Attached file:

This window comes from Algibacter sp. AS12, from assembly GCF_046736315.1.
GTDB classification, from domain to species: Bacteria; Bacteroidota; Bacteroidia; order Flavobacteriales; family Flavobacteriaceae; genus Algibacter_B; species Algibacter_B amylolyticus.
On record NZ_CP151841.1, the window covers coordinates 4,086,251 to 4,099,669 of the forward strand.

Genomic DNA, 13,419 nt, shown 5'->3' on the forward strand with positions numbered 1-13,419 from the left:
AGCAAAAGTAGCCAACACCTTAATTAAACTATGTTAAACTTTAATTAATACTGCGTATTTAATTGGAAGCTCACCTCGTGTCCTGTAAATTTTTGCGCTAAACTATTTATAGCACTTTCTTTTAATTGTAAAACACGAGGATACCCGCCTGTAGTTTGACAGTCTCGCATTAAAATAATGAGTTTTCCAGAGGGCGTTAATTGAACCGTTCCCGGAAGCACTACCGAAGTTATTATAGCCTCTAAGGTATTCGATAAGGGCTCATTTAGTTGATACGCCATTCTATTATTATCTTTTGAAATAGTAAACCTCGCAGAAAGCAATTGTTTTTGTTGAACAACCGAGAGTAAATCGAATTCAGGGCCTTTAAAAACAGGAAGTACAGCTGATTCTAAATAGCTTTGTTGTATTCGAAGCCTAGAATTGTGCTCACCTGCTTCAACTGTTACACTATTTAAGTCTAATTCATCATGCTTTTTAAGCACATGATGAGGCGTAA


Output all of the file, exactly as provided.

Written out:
This window comes from Algibacter sp. AS12, from assembly GCF_046736315.1.
GTDB classification, from domain to species: Bacteria; Bacteroidota; Bacteroidia; order Flavobacteriales; family Flavobacteriaceae; genus Algibacter_B; species Algibacter_B amylolyticus.
On record NZ_CP151841.1, the window covers coordinates 4,086,251 to 4,099,669 of the forward strand.

Genomic DNA, 13,419 nt, shown 5'->3' on the forward strand with positions numbered 1-13,419 from the left:
AGCAAAAGTAGCCAACACCTTAATTAAACTATGTTAAACTTTAATTAATACTGCGTATTTAATTGGAAGCTCACCTCGTGTCCTGTAAATTTTTGCGCTAAACTATTTATAGCACTTTCTTTTAATTGTAAAACACGAGGATACCCGCCTGTAGTTTGACAGTCTCGCATTAAAATAATGAGTTTTCCAGAGGGCGTTAATTGAACCGTTCCCGGAAGCACTACCGAAGTTATTATAGCCTCTAAGGTATTCGATAAGGGCTCATTTAGTTGATACGCCATTCTATTATTATCTTTTGAAATAGTAAACCTCGCAGAAAGCAATTGTTTTTGTTGAACAACCGAGAGTAAATCGAATTCAGGGCCTTTAAAAACAGGAAGTACAGCTGATTCTAAATAGCTTTGTTGTATTCGAAGCCTAGAATTGTGCTCACCTGCTTCAACTGTTACACTATTTAAGTCTAATTCATCATGCTTTTTAAGCACATGATGAGGCGTAA